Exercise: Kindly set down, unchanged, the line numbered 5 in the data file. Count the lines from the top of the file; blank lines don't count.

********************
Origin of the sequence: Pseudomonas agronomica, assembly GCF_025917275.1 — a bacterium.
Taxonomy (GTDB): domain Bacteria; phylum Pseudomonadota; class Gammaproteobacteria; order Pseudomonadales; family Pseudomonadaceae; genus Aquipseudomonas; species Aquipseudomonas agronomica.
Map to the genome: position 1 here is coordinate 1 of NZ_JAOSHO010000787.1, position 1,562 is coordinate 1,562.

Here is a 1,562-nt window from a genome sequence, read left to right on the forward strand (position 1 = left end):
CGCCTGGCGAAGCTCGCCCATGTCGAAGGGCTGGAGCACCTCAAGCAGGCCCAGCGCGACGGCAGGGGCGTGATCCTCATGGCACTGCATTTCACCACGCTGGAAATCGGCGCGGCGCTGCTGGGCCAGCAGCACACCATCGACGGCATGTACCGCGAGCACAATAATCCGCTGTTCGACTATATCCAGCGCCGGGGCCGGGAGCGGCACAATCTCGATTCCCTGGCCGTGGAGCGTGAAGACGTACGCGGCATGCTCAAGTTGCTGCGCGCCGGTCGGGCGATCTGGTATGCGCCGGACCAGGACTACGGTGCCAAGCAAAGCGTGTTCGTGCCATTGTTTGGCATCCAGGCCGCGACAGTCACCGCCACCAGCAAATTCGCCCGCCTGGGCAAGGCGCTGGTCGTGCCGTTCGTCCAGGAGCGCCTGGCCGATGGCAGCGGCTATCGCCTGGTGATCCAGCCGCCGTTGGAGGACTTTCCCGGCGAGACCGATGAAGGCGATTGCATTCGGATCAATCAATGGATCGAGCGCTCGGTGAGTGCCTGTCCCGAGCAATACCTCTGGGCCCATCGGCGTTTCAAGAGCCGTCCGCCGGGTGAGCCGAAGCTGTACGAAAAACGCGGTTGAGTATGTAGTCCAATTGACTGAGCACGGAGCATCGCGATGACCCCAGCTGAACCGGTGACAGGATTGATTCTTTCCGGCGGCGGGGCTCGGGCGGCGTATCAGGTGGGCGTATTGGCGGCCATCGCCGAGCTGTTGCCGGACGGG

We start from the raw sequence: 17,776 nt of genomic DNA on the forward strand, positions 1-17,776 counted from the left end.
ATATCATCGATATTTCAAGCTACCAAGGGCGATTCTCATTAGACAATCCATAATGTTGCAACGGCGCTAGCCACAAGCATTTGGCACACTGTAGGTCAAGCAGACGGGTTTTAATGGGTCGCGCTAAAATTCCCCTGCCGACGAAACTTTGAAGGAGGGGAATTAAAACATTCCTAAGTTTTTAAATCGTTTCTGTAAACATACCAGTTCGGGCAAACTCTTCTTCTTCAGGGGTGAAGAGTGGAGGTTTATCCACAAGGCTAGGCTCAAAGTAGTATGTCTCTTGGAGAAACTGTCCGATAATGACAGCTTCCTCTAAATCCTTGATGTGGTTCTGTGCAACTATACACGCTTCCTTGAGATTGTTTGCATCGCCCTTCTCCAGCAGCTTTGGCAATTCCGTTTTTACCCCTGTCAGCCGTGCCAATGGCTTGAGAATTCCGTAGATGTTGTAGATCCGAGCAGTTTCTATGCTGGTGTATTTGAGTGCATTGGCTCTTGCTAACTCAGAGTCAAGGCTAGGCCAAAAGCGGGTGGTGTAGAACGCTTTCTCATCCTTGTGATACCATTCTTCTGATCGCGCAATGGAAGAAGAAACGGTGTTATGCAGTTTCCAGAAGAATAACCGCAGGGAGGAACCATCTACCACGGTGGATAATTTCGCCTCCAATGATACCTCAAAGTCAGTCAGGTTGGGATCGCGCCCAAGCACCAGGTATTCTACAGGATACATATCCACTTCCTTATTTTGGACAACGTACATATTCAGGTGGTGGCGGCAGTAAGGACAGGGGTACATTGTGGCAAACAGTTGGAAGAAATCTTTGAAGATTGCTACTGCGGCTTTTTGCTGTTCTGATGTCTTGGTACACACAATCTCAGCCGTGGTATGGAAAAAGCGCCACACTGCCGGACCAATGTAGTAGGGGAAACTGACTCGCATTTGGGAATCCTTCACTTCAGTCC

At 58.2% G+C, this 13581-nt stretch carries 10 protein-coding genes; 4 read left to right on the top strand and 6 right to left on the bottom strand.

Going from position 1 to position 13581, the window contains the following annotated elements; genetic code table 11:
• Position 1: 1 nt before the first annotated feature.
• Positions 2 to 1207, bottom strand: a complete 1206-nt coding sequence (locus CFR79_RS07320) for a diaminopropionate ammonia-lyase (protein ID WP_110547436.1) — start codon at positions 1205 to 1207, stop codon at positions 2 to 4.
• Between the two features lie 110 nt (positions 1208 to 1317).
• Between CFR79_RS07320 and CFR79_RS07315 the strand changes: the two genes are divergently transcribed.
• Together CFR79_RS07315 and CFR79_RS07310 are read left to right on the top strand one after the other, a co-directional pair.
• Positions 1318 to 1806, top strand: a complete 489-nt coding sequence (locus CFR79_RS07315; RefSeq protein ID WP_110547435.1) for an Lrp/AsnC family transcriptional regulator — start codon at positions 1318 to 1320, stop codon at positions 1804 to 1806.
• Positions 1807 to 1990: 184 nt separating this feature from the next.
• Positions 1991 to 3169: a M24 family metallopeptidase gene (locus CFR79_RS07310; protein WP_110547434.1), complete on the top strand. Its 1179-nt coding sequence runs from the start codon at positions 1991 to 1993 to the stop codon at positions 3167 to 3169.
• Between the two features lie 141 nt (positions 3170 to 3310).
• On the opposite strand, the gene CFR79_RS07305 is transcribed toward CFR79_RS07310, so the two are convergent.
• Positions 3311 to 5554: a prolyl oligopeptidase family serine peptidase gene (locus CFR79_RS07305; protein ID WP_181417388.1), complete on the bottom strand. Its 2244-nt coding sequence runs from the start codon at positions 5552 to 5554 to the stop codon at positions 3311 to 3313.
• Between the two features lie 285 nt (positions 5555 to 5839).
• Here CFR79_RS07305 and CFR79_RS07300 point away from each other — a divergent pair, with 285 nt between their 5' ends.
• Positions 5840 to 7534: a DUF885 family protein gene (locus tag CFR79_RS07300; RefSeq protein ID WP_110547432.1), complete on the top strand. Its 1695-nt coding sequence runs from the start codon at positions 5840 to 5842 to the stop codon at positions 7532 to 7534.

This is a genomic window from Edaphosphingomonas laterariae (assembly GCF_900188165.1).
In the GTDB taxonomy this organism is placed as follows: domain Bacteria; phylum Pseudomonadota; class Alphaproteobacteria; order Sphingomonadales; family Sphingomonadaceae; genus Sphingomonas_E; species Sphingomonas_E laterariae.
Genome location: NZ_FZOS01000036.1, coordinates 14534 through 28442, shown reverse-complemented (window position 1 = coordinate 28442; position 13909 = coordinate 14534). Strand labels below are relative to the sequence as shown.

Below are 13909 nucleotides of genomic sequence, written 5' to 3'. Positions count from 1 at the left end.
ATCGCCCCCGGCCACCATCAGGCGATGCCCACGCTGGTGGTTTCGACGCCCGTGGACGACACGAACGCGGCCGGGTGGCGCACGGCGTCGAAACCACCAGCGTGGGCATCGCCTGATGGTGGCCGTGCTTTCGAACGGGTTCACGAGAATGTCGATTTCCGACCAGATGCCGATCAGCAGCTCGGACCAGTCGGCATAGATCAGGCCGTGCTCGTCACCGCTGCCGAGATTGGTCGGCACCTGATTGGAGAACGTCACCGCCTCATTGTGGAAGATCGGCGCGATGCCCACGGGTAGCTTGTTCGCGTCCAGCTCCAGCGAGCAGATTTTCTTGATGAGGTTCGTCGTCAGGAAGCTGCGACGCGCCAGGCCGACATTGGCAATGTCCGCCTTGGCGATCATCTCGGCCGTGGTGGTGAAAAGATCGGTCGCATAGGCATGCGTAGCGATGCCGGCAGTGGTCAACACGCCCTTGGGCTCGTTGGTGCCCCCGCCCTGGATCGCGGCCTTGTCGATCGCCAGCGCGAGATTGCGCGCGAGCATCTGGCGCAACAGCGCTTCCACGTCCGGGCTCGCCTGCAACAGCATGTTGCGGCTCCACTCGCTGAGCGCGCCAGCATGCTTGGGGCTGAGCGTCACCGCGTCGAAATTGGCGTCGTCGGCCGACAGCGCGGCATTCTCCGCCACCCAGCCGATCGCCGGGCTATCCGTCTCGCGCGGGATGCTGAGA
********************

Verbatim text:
CGCCTGGCGAAGCTCGCCCATGTCGAAGGGCTGGAGCACCTCAAGCAGGCCCAGCGCGACGGCAGGGGCGTGATCCTCATGGCACTGCATTTCACCACGCTGGAAATCGGCGCGGCGCTGCTGGGCCAGCAGCACACCATCGACGGCATGTACCGCGAGCACAATAATCCGCTGTTCGACTATATCCAGCGCCGGGGCCGGGAGCGGCACAATCTCGATTCCCTGGCCGTGGAGCGTGAAGACGTACGCGGCATGCTCAAGTTGCTGCGCGCCGGTCGGGCGATCTGGTATGCGCCGGACCAGGACTACGGTGCCAAGCAAAGCGTGTTCGTGCCATTGTTTGGCATCCAGGCCGCGACAGTCACCGCCACCAGCAAATTCGCCCGCCTGGGCAAGGCGCTGGTCGTGCCGTTCGTCCAGGAGCGCCTGGCCGATGGCAGCGGCTATCGCCTGGTGATCCAGCCGCCGTTGGAGGACTTTCCCGGCGAGACCGATGAAGGCGATTGCATTCGGATCAATCAATGGATCGAGCGCTCGGTGAGTGCCTGTCCCGAGCAATACCTCTGGGCCCATCGGCGTTTCAAGAGCCGTCCGCCGGGTGAGCCGAAGCTGTACGAAAAACGCGGTTGAGTATGTAGTCCAATTGACTGAGCACGGAGCATCGCGATGACCCCAGCTGAACCGGTGACAGGATTGATTCTTTCCGGCGGCGGGGCTCGGGCGGCGTATCAGGTGGGCGTATTGGCGGCCATCGCCGAGCTGTTGCCGGACGGG